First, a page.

“post-op”. . .
My multiple fracture ankle surgery took place on Wednesday with a knee nerve block anesthesia as well as being knocked out. The surgeon noted afterwards to G. that instead of two incisions, only one was needed; and while two plates were inserted, the two pins he thought might be needed were not. So it sounded like the surgery went well with less impact than might have been anticipated.
What I have learned since the surgery is that the fallout from having the procedure itself are all the side effects and potential complications one experiences: a sore throat from intubation; fluid in the lungs from the anesthesia which can develop into pneumonia; avoidance of post-operative infection (two rounds of IV antiobiotics,) avoidance of clots forming into aneurysms or causing a stroke, to mention the major ones. Just this little list describes the potentially dangerous shoals that recovery navigates back to health. Not to mention over-administration of strong narcotic drugs as painkillers that create nausea, anxiety and grogginess. In the middle of the night when I noticed that my blood pressure was dropping below 100, it was hard to sleep even though the nurses made little notice of it.
My constitution is highly insensitive to pain, it seems (I have a high pain threshhold) but also quickly reacts to any kind of medication. When I am prescribed two tablets, four times a day; a HALF tablet each time takes the edge off the pain. Thus, over some periods of four hours overnight in the hospital, I was given SIX TIMES the amount of dosage I had adjusted to at home. When I mentioned this later to the anesthesiologists who dropped by, they said that the proper dosage would have been to correlate my pain score to the dosage. Instead, the nurse gave me the maximum each time (and for me over the maximum dosage) that they could have. Don’t people sometimes O.D. on narcotic painkillers? I also had had no food for over twenty four hours and the painkillers were taken on an empty stomach. I was glad to be discharged in the afternoon that day and avoided staying another night unable to sleep when they wake you up every hour to take your vital signs.
Once home on the next day, the private nursing group sent over a nurse to intake my information, show me how to self-inject the blood thinner and also helped me to understand how to clear the fluid out of my lungs. Later in the afternoon, a physical therapist, who had been doing PT since 1978 visited and watched me maneuver around using my wheelchair and observing how I got onto the couch and into bed at night. He gave me some arm strengthening exercises so that when I graduate to using a walker and arm crutches, my arms will be a little stronger. I knew we would get along when the first question he asked me was about the pianos in the house.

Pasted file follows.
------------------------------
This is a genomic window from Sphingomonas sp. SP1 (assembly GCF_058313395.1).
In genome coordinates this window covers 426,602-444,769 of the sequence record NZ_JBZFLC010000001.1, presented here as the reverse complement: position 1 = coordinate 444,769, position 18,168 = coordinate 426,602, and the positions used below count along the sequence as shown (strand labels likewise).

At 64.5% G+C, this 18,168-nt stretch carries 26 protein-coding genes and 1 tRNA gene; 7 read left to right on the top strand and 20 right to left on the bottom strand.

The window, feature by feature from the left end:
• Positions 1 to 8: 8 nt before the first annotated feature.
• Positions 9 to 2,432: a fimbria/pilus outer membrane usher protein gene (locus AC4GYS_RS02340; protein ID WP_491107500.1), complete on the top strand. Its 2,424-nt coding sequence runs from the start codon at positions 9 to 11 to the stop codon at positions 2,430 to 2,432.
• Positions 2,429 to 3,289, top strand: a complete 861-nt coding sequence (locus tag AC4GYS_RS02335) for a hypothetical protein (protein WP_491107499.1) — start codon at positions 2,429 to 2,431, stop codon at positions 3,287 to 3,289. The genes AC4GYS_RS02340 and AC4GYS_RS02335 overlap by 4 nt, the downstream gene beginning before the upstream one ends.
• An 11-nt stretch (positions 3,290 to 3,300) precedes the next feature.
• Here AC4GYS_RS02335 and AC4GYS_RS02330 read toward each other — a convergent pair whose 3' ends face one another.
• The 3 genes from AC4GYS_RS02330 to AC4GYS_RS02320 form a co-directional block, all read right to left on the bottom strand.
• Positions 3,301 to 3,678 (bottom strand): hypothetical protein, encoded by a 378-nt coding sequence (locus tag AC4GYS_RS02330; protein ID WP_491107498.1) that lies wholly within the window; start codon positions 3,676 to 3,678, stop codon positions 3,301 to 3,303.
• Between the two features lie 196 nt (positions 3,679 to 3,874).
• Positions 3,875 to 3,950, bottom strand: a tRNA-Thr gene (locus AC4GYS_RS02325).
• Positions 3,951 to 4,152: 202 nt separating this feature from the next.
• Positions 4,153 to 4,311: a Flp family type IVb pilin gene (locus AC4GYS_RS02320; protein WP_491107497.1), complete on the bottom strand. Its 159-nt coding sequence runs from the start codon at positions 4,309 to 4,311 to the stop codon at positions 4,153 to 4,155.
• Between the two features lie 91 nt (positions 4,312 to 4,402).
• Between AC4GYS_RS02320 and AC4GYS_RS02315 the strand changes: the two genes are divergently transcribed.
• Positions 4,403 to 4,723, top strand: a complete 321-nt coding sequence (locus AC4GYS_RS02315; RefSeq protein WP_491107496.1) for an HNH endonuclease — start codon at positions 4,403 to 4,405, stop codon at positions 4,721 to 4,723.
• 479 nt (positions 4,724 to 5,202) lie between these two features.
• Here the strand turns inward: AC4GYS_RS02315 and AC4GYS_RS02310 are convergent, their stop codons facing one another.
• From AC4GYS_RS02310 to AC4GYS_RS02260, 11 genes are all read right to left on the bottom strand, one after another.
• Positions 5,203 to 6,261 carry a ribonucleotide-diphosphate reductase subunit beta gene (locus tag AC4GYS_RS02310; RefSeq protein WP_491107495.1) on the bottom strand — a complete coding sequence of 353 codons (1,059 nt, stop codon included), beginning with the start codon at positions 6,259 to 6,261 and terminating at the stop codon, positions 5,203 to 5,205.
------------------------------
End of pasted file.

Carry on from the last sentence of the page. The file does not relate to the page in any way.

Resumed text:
G. noticed that a pair of cardinals has been singing everyday and flutters around the house. I’m buoyed up by that–and our little singing canary is doing fine also. On another note, I just started reading a book that I’m enjoying a lot. It’s called “Love and War” jointly written by Mary Matalin and James Carville. It describes the twenty years of their marriage and leaving Washington for Louisiana five years ago. On the day Carville arrived and they drove to a local grocery store, he received a phone call that his very good friend, Tim Russert, had died. It was a deep blow as the families were close, Luke Russert was described as being like the son they didn’t have along with the two daughters they did have. The Mary and James excerpts in the book are almost seamless, a literary writing and editing feat given that the content of their writing was so diverse emanating from their ideological differences. I am reminded of an engraving on a gold ring I have that says, “amor vincit omnia” or, “love conquers all.” Fascinating reading. Also witty, warm, sincere and candid. The best kind of writing to have on hand while one is dealing with inconvenience and pain.
It has also occurred to me that I survived the surgery, as nightmare an experience as the post-operative night in the hospital was; and that I will keep on living. My daughters are coming for a visit tonight and will stay a day or two. We will have homestyle Chinese cooking and snack while we watch movies together. One of them will be “Bed of Roses” with Christian Slater and Mary Stuart Masterson because one of my orthopedic residents who helped put my leg back together again in the ER originally looks a lot like Christian Slater.
So that’s it for now. It’s always what you don’t know about that surprises you in the end: sort of like childbirth. And come to think of it, had they told me about all of the side-effects, it wouldn’t have helped either to know ahead of time that I would have these post-op contingencies to deal with. The human carelessness of giving me so much Oxycodone on an empty stomach was avoidable though. Maybe I’ll be in a better mood the next post I write. Hope so.